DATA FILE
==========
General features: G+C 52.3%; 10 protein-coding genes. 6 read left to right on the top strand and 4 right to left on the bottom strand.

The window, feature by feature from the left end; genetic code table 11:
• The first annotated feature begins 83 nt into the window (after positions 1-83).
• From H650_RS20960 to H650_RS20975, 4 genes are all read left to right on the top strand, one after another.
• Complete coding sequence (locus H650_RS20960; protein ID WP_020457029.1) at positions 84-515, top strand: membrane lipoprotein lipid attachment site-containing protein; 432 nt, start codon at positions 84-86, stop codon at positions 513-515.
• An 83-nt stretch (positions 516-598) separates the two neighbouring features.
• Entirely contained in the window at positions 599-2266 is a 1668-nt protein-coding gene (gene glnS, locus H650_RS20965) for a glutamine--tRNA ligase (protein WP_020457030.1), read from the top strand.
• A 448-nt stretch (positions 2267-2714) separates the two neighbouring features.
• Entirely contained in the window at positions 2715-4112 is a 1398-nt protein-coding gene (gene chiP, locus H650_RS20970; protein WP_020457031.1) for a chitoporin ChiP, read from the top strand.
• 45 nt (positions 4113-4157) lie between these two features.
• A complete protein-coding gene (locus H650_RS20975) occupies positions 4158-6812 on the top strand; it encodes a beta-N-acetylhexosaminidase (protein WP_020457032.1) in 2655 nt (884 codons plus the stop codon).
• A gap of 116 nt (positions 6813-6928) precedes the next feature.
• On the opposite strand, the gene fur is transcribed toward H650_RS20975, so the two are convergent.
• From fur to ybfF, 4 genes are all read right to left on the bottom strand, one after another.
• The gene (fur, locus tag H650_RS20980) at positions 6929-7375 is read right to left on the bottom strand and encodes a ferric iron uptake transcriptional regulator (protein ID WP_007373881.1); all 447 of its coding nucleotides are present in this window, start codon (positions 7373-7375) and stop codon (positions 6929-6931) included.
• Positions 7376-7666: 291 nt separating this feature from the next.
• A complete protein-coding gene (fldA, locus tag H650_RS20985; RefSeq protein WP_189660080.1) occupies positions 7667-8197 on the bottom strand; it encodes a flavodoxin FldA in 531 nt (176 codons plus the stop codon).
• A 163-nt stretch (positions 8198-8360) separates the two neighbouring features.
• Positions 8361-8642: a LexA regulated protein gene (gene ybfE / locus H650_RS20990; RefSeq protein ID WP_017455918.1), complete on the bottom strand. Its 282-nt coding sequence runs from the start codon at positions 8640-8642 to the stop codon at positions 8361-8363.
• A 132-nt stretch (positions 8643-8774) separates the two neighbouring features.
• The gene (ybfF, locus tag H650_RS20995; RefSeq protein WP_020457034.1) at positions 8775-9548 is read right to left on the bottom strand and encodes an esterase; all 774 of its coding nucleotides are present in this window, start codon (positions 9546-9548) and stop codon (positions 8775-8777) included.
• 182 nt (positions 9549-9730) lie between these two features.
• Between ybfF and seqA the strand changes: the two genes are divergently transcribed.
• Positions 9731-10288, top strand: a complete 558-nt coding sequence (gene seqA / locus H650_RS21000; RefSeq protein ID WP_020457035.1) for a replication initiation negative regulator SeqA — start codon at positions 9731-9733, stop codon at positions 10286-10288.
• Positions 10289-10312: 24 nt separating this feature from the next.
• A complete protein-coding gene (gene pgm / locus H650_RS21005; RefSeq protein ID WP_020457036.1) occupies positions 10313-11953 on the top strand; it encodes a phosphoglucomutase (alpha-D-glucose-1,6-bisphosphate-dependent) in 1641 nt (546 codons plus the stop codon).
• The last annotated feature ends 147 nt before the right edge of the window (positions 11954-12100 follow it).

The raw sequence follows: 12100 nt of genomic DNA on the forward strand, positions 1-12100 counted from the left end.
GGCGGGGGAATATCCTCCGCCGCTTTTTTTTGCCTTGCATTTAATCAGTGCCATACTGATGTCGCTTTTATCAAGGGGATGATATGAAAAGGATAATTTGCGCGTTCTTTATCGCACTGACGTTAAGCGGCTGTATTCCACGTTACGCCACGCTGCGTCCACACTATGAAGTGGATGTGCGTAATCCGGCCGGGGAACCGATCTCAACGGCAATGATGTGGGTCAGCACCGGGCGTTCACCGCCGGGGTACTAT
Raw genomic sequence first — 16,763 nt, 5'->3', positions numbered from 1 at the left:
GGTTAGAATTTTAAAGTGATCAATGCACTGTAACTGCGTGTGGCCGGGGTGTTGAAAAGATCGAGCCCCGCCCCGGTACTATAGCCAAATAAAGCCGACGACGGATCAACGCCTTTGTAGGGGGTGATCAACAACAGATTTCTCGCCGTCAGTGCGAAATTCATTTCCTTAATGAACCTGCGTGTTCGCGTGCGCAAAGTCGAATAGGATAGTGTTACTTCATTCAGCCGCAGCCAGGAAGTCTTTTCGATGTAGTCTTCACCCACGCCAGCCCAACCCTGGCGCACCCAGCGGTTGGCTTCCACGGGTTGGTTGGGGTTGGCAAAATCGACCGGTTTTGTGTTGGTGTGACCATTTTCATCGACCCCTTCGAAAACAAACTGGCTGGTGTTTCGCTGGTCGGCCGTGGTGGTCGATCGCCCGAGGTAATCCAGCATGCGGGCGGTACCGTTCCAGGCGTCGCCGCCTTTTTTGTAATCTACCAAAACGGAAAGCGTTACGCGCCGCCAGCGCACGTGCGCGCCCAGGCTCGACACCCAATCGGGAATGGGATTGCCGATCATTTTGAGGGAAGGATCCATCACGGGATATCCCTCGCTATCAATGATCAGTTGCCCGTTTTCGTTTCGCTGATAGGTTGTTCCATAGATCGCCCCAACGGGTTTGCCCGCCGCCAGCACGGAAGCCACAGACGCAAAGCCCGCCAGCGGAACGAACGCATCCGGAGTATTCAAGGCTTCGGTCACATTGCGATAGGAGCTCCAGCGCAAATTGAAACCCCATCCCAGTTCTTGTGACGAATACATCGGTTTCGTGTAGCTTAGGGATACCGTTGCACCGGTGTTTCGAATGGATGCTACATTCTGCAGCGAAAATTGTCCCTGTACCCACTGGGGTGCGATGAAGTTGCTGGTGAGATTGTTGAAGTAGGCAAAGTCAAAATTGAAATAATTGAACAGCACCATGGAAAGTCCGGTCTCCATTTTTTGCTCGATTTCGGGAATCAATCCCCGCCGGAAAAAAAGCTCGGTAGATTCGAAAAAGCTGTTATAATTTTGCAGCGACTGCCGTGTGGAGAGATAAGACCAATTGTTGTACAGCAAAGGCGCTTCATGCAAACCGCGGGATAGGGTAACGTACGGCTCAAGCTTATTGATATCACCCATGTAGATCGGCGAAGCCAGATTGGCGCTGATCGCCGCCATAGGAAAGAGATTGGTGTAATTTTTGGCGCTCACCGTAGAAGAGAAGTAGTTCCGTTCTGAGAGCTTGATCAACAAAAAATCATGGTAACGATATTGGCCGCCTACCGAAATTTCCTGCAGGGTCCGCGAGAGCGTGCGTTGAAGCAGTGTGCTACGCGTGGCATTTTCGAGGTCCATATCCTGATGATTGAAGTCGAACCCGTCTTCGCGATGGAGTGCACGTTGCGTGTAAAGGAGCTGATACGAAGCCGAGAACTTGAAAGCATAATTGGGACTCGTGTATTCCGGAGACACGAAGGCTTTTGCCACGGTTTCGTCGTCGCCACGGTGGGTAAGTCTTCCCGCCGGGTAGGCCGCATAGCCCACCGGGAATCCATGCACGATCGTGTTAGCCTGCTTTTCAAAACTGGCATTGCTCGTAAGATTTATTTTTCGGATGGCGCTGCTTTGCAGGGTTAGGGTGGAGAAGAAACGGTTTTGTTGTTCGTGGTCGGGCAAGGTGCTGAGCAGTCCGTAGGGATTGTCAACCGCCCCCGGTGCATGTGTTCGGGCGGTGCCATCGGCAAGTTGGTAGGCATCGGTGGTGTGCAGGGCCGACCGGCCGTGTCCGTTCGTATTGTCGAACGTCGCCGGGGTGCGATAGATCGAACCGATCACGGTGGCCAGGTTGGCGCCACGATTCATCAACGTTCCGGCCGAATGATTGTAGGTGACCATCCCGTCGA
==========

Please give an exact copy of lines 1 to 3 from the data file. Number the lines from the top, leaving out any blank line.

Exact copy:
General features: G+C 52.3%; 10 protein-coding genes. 6 read left to right on the top strand and 4 right to left on the bottom strand.

The window, feature by feature from the left end; genetic code table 11:
• The first annotated feature begins 83 nt into the window (after positions 1-83).